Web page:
Growing sales are topic at Marine Retail University

Posted on Written by Reagan Haynes

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BROCKTON, Mass. — The Northeast region of the United States mirrors the nation overall in regard to boat segments leading the industry’s recovery, with growth seen in pontoons, aluminum boats and most notably, saltwater fishing boats.

That’s according to GE Capital business solutions manager Charlie Brooks, who addressed about 125 people who are attending Marine Retail University, one of several regional events organized by the Marine Retailers Association of the Americas and Dominion Marine Media.

On a 12-month rolling basis through November, sales of saltwater fishing boats 25 feet and larger grew 27.55 percent in the nation, 25.39 percent in the Northeast and 33.58 percent in Massachusetts, Brooks said.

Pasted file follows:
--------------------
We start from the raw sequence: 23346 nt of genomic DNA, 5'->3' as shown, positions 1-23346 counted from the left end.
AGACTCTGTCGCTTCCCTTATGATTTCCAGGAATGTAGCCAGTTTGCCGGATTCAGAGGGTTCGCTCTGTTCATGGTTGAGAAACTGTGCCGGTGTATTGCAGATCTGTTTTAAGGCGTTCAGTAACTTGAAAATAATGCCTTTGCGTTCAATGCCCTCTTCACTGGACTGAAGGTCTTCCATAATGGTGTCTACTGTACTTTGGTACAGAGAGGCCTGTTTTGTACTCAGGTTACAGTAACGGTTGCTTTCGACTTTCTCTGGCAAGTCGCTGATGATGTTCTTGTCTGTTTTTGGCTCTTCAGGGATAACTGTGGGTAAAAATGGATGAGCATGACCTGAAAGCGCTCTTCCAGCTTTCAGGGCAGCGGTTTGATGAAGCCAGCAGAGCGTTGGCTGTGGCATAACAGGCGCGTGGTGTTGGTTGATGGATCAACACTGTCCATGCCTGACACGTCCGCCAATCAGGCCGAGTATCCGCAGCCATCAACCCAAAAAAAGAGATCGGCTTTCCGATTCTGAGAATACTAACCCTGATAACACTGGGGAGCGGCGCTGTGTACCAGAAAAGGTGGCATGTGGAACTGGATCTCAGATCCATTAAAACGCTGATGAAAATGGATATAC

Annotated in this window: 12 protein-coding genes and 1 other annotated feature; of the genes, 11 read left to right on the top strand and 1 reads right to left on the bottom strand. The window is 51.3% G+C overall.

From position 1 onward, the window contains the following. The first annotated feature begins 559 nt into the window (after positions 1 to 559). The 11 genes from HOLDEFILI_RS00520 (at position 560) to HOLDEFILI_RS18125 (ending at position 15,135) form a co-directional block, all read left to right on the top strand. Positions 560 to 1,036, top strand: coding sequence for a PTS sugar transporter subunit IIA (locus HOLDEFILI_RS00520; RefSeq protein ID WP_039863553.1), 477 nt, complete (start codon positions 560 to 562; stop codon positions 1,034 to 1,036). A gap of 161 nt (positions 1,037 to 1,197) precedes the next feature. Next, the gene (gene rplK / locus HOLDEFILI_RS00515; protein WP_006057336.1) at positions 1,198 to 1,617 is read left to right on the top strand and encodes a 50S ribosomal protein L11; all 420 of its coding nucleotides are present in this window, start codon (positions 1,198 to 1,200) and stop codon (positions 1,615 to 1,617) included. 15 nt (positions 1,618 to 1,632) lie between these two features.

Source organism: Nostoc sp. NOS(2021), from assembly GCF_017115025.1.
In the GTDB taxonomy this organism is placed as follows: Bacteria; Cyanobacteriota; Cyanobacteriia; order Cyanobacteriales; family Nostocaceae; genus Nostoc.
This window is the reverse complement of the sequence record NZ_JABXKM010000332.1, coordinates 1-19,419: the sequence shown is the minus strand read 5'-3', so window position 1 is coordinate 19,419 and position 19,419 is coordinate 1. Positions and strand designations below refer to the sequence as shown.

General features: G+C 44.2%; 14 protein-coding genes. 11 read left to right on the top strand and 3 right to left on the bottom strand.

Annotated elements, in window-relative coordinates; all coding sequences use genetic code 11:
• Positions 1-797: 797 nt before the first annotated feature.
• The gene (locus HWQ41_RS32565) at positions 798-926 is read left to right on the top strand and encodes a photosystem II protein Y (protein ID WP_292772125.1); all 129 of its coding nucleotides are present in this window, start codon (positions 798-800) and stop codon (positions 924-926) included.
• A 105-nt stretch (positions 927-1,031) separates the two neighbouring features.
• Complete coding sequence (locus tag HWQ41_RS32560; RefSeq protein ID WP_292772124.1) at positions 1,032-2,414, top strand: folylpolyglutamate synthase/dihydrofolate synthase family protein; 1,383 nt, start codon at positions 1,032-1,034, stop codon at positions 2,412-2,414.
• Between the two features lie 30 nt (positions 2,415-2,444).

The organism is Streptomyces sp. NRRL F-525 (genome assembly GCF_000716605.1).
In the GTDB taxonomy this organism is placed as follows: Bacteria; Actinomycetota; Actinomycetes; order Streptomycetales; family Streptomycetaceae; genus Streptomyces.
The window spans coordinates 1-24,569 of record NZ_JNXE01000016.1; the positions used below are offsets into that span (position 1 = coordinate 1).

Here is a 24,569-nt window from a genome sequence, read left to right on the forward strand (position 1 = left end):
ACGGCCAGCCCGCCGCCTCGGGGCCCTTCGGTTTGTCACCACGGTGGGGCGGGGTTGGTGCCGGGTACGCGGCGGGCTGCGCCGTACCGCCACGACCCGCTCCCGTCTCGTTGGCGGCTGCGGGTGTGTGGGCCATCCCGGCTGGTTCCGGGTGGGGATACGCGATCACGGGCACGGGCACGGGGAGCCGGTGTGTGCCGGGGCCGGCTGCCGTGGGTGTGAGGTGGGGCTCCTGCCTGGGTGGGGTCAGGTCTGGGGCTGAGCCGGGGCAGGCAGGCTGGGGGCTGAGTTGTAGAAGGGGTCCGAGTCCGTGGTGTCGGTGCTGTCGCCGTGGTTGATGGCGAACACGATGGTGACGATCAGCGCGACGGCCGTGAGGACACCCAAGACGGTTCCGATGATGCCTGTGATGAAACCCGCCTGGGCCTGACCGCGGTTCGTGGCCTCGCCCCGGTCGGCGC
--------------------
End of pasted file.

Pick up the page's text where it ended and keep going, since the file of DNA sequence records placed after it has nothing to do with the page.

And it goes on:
“Keep in mind when you’re talking to your reps, you’re competing with the rest of the country for that inventory,” Brooks told attendees. “One of the things we keep an eye on is the potential for inventory shortages. Saltwater fishing boats are such a big part of the market up here. That stuff is just flying through the channel, and there really is no inventory left out there to speak of, which really puts pressure on saltwater fish manufacturers.”

After his presentation, Brooks told Trade Only Today that he emphasized the growth in that segment because it is a higher-dollar sector than some of the other areas that are showing strong growth after the Great Recession.

Aging inventory continues to be at historical lows in the nation, Brooks said, with about 14 percent of inventory making it to a year. Fewer than 6 percent of new boats stay on showroom floors for 18 months.

Larger sterndrive and express cruisers carry a “bit more aging than average” in the Northeast, compared with the overall market.

Inventory turns have improved from 1.8 percent in 2010 to 2.09 percent in 2013, Brooks said. Earnings before interest, taxes, depreciation and amortization — a measure of cash flow — has increased from 2.97 percent to 5.97 percent in that time period.

“A lot of the damage to balance sheets from the downturn has been repaired,” Brooks said.

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